A simple blood test may soon stop the heartbreak of stillbirths for thousands of women around the world.
And it’s a team of Australian researchers that are leading the charge.
The world-first stillbirth breakthrough comes from a team of researchers at Sydney’s Hunter Medical Research Institute. The team, led by Professor Roger Smith AM, found that placenta breakdown may be to blame for many stillbirths.
Professor Smith’s team discovered the placenta releases an enzyme called aldehyde oxidase into the mother’s blood as it breaks down. They are now developing a blood test to identify at-risk babies and deliver them before the placenta fails.
“It certainly is the most exciting project I’ve been involved in so far, with the potential to influence people’s lives around the planet,” says Professor Smith.
He hopes to have the test ready within three to five years. Prof Smith says he hopes the discovery ends the guilt many women feel when their babies die in the womb. Almost one in 100 pregnancies in Australia end in stillbirth.
Mums of stillborn babies, it’s not your fault
“I think it’s really important for mums of stillborn babies to understand that it’s not their fault. This is something that’s happened to the placenta, they had very little or no control over it,” he tells ABC News.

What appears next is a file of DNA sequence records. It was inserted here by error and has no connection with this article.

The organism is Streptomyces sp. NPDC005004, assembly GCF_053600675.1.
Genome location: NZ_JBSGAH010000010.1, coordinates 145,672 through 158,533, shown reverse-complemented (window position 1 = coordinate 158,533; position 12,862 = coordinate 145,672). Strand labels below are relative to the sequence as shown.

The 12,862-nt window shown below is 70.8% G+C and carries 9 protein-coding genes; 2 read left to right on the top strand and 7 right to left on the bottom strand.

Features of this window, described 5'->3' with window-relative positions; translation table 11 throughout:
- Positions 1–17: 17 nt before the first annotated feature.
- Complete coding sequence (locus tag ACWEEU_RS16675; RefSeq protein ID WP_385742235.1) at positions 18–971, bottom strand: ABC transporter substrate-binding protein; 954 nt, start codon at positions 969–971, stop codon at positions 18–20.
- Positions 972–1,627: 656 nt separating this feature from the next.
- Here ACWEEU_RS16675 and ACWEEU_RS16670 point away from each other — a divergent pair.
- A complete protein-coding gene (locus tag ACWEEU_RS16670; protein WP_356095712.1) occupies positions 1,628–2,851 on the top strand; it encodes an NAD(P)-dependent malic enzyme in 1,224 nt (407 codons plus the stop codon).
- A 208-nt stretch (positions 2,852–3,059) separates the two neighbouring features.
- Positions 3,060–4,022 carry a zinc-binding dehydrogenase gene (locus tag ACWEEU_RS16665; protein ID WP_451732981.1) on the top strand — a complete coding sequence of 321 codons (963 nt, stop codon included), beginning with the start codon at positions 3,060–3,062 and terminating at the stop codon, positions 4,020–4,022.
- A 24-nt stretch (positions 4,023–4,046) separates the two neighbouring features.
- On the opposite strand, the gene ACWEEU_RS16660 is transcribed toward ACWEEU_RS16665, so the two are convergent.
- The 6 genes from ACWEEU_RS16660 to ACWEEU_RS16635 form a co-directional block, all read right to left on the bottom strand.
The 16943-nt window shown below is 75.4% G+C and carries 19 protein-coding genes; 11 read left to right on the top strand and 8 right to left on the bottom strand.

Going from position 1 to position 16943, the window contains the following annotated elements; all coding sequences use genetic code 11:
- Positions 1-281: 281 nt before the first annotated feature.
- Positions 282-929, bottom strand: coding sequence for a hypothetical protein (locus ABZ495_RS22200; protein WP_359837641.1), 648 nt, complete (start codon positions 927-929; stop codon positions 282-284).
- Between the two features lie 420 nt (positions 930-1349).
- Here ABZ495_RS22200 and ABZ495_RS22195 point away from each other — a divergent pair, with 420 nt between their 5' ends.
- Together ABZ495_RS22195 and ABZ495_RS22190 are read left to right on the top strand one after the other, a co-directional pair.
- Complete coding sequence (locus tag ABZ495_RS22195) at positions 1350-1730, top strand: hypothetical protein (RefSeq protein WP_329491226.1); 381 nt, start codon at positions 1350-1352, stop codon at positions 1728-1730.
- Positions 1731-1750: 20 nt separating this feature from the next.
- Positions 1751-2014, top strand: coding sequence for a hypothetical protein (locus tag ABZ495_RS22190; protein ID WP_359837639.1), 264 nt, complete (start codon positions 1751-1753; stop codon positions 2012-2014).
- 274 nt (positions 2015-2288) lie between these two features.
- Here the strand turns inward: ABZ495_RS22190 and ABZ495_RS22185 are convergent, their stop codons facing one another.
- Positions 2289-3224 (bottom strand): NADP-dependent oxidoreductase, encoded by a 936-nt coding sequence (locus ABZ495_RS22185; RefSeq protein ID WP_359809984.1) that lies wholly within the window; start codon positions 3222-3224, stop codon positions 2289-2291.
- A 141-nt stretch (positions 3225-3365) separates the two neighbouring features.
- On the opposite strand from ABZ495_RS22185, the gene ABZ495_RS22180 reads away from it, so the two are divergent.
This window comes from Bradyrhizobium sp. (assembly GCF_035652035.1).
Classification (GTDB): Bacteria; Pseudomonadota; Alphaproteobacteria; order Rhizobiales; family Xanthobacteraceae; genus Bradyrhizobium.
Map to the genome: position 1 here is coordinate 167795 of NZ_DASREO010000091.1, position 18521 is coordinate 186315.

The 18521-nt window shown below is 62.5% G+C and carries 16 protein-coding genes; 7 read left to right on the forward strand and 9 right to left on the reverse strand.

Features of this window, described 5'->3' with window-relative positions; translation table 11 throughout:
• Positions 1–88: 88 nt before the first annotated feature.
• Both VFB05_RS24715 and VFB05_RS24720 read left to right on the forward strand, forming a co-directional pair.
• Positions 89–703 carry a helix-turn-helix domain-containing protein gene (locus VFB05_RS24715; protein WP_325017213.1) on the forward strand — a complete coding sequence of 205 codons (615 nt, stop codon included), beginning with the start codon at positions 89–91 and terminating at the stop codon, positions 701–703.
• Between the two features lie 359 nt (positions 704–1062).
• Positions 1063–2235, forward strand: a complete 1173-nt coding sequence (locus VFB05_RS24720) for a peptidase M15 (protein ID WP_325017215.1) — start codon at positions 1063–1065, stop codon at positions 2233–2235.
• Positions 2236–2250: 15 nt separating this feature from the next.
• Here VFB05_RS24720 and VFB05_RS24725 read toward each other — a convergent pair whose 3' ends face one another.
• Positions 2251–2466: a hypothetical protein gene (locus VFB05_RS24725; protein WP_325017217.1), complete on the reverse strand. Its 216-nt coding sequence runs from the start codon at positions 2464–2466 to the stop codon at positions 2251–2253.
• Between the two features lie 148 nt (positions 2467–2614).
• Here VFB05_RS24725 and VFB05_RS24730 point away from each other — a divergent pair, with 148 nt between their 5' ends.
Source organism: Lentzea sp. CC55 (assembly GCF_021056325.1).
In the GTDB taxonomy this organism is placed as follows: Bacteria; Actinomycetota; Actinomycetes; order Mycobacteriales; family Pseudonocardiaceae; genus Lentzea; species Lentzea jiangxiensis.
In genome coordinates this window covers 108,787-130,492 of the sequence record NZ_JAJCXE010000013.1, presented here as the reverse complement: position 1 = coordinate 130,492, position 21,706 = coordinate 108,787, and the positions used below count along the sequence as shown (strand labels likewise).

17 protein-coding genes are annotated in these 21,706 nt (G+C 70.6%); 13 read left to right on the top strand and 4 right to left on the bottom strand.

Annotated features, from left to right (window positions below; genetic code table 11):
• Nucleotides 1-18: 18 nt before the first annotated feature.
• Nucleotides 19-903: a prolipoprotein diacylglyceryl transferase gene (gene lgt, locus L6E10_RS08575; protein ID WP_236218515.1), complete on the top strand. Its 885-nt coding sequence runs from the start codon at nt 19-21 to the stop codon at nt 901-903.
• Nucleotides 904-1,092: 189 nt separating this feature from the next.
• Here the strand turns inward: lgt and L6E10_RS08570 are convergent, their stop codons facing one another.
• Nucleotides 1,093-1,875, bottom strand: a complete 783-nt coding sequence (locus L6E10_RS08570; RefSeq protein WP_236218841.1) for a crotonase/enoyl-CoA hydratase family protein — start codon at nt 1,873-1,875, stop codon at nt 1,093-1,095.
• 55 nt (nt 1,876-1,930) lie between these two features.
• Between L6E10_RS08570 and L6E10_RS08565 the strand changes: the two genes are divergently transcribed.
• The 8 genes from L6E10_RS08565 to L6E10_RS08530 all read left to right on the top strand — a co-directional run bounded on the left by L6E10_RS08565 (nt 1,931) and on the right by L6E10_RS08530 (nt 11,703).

“There was nothing they could do to prevent it. So they shouldn’t feel guilt about it.”
Professor Smith says the problem is that some placentas begin to age weeks before the mother’s due date. This stops the flow of nutrients and oxygen to the baby, with devastating consequences. The team is now looking at ways to suppress the enzyme if placentas start to age and deteriorate too early in pregnancy.
Early deliver to save babies from stillbirth
This will allow obstetricians to step in and deliver a baby early via c-section if the placenta looks like failing.
“If a baby is too early in pregnancy to be delivered, we may be able to give drugs that inhibit that enzyme to slow the ageing of the placenta, and allow the baby to stay in the uterus until it is likely to survive when it’s born.”
Professor Smith says that eventually any treatment may also be able to slow the ageing process in other organs of the body “and perhaps even healthy life extension”.
The world-first research is published in the American Journal of Obstetrics and Gynaecology.
For more information about stillbirth, read our previous article about the brave mum who lost two babies before birth.